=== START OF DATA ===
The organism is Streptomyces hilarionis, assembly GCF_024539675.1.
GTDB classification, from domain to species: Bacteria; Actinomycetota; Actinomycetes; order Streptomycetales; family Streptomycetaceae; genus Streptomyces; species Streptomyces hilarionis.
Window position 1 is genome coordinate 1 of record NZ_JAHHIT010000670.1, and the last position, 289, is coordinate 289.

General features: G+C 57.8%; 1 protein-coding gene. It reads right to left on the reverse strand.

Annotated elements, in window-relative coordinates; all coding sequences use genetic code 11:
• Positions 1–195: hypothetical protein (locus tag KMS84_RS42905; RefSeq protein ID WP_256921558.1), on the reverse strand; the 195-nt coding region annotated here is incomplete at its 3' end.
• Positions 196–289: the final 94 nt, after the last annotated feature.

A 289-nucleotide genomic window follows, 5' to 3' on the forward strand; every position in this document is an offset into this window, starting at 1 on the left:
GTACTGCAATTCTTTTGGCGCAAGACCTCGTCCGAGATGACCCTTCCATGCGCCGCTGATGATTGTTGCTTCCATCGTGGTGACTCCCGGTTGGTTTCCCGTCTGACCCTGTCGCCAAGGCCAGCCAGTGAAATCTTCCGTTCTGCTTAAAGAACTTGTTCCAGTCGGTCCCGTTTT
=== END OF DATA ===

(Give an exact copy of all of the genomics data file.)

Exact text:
The organism is Streptomyces hilarionis, assembly GCF_024539675.1.
GTDB classification, from domain to species: Bacteria; Actinomycetota; Actinomycetes; order Streptomycetales; family Streptomycetaceae; genus Streptomyces; species Streptomyces hilarionis.
Window position 1 is genome coordinate 1 of record NZ_JAHHIT010000670.1, and the last position, 289, is coordinate 289.

General features: G+C 57.8%; 1 protein-coding gene. It reads right to left on the reverse strand.

Annotated elements, in window-relative coordinates; all coding sequences use genetic code 11:
• Positions 1–195: hypothetical protein (locus tag KMS84_RS42905; RefSeq protein ID WP_256921558.1), on the reverse strand; the 195-nt coding region annotated here is incomplete at its 3' end.
• Positions 196–289: the final 94 nt, after the last annotated feature.

A 289-nucleotide genomic window follows, 5' to 3' on the forward strand; every position in this document is an offset into this window, starting at 1 on the left:
GTACTGCAATTCTTTTGGCGCAAGACCTCGTCCGAGATGACCCTTCCATGCGCCGCTGATGATTGTTGCTTCCATCGTGGTGACTCCCGGTTGGTTTCCCGTCTGACCCTGTCGCCAAGGCCAGCCAGTGAAATCTTCCGTTCTGCTTAAAGAACTTGTTCCAGTCGGTCCCGTTTT